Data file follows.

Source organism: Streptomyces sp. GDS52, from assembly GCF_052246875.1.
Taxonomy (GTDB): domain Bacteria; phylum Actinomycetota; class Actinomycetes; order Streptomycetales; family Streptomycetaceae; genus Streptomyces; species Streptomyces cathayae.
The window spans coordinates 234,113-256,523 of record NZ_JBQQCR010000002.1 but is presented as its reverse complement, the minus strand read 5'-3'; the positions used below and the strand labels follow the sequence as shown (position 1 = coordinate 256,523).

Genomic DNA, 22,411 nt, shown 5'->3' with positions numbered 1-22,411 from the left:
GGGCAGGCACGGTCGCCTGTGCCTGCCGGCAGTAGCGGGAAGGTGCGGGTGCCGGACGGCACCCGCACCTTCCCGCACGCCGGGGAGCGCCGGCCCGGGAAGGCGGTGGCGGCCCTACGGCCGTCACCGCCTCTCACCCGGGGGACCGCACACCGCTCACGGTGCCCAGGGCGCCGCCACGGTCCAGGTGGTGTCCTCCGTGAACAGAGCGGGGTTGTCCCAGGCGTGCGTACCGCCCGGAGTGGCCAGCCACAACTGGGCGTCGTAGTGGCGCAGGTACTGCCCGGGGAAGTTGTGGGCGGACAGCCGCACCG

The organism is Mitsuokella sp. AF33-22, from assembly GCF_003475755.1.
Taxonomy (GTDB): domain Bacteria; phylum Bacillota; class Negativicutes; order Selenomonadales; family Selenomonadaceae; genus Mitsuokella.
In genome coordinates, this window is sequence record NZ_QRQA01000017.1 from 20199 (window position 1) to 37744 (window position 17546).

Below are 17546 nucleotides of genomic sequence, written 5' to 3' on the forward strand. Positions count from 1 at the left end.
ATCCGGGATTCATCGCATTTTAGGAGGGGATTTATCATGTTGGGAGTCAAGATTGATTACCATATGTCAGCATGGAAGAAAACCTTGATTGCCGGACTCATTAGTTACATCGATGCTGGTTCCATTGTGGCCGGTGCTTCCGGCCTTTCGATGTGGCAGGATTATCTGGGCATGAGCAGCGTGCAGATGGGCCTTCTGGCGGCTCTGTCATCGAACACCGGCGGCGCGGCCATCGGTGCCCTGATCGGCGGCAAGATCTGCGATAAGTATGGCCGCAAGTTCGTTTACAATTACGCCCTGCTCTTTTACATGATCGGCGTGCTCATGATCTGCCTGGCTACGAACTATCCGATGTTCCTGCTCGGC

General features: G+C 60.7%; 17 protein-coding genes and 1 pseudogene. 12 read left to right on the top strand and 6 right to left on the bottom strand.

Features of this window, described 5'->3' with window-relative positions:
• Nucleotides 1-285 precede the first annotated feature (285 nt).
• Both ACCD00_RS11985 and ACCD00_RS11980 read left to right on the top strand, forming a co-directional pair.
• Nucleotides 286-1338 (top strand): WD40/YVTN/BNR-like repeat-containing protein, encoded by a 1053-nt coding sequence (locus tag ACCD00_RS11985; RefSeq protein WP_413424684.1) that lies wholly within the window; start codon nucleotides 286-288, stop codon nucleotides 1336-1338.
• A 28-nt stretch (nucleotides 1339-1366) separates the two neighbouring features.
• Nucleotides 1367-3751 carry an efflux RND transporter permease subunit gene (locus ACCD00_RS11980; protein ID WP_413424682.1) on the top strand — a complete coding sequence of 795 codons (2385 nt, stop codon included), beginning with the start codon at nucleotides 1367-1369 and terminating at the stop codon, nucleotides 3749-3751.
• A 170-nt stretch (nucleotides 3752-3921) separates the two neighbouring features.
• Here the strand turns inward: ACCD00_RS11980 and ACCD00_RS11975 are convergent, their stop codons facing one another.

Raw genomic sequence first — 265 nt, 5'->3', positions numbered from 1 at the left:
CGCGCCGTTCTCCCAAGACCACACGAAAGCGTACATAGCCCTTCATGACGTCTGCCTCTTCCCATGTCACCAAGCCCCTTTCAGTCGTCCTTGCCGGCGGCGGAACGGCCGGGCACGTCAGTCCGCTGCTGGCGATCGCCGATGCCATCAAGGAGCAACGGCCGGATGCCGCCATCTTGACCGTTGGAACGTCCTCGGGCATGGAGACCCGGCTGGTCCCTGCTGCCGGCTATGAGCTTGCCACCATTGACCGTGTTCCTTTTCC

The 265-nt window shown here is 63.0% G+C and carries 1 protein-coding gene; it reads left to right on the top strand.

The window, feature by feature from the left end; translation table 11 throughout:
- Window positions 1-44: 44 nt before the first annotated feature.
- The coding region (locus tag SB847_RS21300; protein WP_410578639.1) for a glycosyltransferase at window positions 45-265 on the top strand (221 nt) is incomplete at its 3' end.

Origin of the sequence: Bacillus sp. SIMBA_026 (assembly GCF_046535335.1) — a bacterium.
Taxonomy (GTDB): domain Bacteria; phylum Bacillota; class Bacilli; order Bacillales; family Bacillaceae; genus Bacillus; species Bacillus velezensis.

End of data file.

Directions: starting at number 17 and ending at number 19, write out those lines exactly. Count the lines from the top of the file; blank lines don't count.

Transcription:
• Nucleotides 1367-3751 carry an efflux RND transporter permease subunit gene (locus ACCD00_RS11980; protein ID WP_413424682.1) on the top strand — a complete coding sequence of 795 codons (2385 nt, stop codon included), beginning with the start codon at nucleotides 1367-1369 and terminating at the stop codon, nucleotides 3749-3751.
• A 170-nt stretch (nucleotides 3752-3921) separates the two neighbouring features.
• Here the strand turns inward: ACCD00_RS11980 and ACCD00_RS11975 are convergent, their stop codons facing one another.